**F**JJ to each concept f.

**FF**JH

**F**JJ. Its applicative scheme is:

_{1}o δg

_{2}, …, o δg

_{n}. The composition of determinations is associative and supposed to be commutative.

#### 2.3.3. Objects in LDO

#### More or Less Determinate Objects

- τf is a more or less determinate object;
- If δf is a chain of determinations, then y = ((δg
_{1}o δg_{2}, …, o δg_{n}) x) = (δg_{1}(δg_{2}(…, δg_{n}(x), …)) is a more or less determinate object; - Each more or less determinate object is obtained by the above rules.

#### Fully Determinate Objects

- More or less determinate objects;
- Fully determinate objects.

#### 2.3.4. Concepts and Objects

#### Classes of Concepts Associated with a Concept f

#### Classes of Objects Associated with a Concept f

#### 2.3.5. Theory of Typicality in LDO

#### Typical Object of f

- Either each determination concept is in the intension of f and its negation is not in the intension of f;
- Or if there is a determination concept such that itself and its negation are in the intension of f, then this determination concept belongs to the characteristic intension of x;
- Roughly speaking, a typical object of f is an object that inherits all the concepts of the intension of f, Int f.

#### Atypical Object of f

- Either there is a determination concept that it is not in the intension of f, but its negation belongs to this intension;
- Or if all determination concepts are in the intension of f, then x has an atypical “ascendant” as object.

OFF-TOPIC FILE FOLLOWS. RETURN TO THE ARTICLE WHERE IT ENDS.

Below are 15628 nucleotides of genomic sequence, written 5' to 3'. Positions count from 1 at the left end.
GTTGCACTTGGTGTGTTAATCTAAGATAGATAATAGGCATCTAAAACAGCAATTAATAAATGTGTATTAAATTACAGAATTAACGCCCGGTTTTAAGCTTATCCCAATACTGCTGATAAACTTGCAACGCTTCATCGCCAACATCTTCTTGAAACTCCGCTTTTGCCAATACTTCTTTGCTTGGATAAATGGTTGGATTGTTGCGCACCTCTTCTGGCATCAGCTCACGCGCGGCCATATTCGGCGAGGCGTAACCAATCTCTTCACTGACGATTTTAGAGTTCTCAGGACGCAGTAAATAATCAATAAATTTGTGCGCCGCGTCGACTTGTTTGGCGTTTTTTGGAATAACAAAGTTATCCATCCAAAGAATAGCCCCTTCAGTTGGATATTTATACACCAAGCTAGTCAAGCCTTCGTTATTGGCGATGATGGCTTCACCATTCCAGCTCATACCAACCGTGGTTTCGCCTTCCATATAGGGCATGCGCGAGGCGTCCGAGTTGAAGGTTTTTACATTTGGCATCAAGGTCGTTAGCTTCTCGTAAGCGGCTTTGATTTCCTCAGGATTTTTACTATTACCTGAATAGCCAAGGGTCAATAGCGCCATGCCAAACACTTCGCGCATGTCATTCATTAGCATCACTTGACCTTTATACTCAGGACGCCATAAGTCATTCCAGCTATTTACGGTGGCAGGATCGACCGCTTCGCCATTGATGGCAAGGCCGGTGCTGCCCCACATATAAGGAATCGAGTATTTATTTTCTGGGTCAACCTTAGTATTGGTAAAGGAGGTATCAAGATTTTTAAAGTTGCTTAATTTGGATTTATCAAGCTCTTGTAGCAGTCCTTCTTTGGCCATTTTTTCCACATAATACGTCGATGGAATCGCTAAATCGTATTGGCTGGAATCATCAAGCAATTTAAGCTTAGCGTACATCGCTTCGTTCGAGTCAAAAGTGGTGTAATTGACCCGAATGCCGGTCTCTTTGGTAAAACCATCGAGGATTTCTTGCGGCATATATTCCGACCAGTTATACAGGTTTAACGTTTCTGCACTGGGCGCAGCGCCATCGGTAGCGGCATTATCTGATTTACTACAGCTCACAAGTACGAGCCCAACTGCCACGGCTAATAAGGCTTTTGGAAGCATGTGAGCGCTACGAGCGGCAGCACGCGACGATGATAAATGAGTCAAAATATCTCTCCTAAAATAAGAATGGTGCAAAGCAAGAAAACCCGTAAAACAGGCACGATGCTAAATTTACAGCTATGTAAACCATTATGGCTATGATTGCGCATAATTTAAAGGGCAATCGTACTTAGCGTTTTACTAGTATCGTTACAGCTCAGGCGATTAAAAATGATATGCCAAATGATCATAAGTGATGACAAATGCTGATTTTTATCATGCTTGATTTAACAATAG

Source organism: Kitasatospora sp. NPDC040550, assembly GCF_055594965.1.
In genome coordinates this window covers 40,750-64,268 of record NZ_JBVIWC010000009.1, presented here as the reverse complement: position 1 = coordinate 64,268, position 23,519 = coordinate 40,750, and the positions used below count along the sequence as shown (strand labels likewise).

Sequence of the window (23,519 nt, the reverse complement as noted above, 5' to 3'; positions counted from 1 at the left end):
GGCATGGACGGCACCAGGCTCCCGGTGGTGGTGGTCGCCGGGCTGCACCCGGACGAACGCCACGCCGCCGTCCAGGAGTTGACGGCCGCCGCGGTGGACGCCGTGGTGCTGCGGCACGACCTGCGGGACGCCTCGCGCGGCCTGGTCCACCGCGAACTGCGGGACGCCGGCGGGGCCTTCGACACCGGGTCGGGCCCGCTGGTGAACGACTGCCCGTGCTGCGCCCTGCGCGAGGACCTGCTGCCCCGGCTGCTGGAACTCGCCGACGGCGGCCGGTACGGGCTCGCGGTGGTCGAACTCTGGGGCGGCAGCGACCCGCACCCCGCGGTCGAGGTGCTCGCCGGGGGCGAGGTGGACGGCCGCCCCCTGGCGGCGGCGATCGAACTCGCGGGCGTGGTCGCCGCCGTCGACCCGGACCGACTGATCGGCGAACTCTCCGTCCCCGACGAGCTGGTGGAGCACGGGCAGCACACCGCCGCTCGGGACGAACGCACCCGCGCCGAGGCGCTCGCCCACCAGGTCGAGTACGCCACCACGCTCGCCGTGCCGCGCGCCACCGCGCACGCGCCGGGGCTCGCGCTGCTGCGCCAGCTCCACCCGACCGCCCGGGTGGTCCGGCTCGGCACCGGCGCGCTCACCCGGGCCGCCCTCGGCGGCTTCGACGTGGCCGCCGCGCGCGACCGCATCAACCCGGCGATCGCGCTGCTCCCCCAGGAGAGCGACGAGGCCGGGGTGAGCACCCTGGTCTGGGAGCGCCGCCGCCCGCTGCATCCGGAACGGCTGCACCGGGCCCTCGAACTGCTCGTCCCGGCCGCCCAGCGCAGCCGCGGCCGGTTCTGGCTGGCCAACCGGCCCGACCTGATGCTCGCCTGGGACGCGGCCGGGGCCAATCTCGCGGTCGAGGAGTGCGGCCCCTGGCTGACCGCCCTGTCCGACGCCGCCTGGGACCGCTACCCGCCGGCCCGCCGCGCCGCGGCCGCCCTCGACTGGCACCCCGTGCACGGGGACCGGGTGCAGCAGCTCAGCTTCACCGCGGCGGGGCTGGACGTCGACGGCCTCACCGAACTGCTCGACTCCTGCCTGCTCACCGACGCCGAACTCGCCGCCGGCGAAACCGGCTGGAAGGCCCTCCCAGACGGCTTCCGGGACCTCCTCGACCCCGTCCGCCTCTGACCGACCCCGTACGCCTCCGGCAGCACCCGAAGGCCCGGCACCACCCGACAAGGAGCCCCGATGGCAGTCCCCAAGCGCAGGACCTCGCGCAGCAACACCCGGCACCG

#### 2.3.6. The Logic of Determination of Objects (LDO) as a Deductive System

## 3. A Formal Description of the Logic of Determination of Objects (LDO) as a Preordered Set Model

_{1}, o

_{2}∈ $\mathcal{O}$, o

_{1}---> o

_{2}iff the object o

_{2}is more determinate than the object o

_{1}

^{n}f can be interpreted as the number of properties in depth subsumed by the concept f.

#### The Galois Connexion and the Galois Lattice of LDO

**Definition**

**1**

**[14].**

_{P}) and (Q ≤

_{Q}) is a couple of functions m

_{1}and m

_{2}such that:

_{1}: (P ≤

_{P}) → (Q ≤

_{Q}), m

_{2}: (Q ≤

_{Q}) → (P ≤

_{P}) with

For all p ∈ P, p ≤

_{P}m

_{2}(m

_{1}(p)) and for all q ∈ Q, q ≤

_{P}m

_{1}(m

_{2}(q)).

**Definition**

**2**

**[13].**

**Remark**

**1.**

- A single ideal corresponding to all typical objects denoted by I
_{Ext}_{τ}(in Figure 2, in magenta); - Several filters containing concepts from the intension Int f and, in the counterpart NInt f (see Figure 2) negations of concepts in Int f. Such a filter is denoted by F
_{Int-NInt}; - Several ideals containing some typical and some atypical objects. Such an ideal is denoted by I
_{typ-atyp}.

**Definition**

**3.**

_{1}: ($\mathcal{P}$(Fil), ⊆) → ($\mathcal{P}$(Id), ⊆) and) by:

_{1}(F

_{Int-NInt}) = Extτ if F

_{Int-NInt;}= F

_{Int}

m

_{1}(F

_{Int-NInt}) = I

_{typ-atyp}otherwise

_{2}: ($\mathcal{P}$(Id), ⊆) → ($\mathcal{P}$(Fil), ⊆) by:

_{2}(I

_{typ-atyp}) = F

_{Int}if I

_{typ-atyp}= Extτ

m

_{2}(I

_{typ-atyp}) = F

_{Int-NInt}otherwise

**Theorem**

**1.**

_{1}, m

_{2}) is a Galois connection on the double network (($\mathcal{P}$(Fil) ⊆), ($\mathcal{P}$(Id) ⊆))).

**Corollary**

**1.**

## 4. The Logic of Typical and Atypical Instances (LTA)

#### Informal Description of LTA Versus LDO

- In LTA the vertices of $\mathcal{F}$ are properties, a concept is represented by entire lattice $\mathcal{F}$. That is because it is based by the difference between property and concept.
- In LTA in the part of objects $\mathcal{O}$, there are at least two categories of objects unless typical objects and atypical objects:
- Strong exceptions (the “homeless”, in Example);
- Weak exceptions (the “irregular inhabitant” in Example).

- The LDO describes the structure of a concept f;

## 5. LTA as a Quasi Topology Structure

#### 5.1. Quasi Topology Structure (QTS) Definition

**Definition**

**4**

**[5].**

_{1}and O

_{2}of O, and two closed sets F

_{1}and F

_{2}such that:

_{2}⊂ O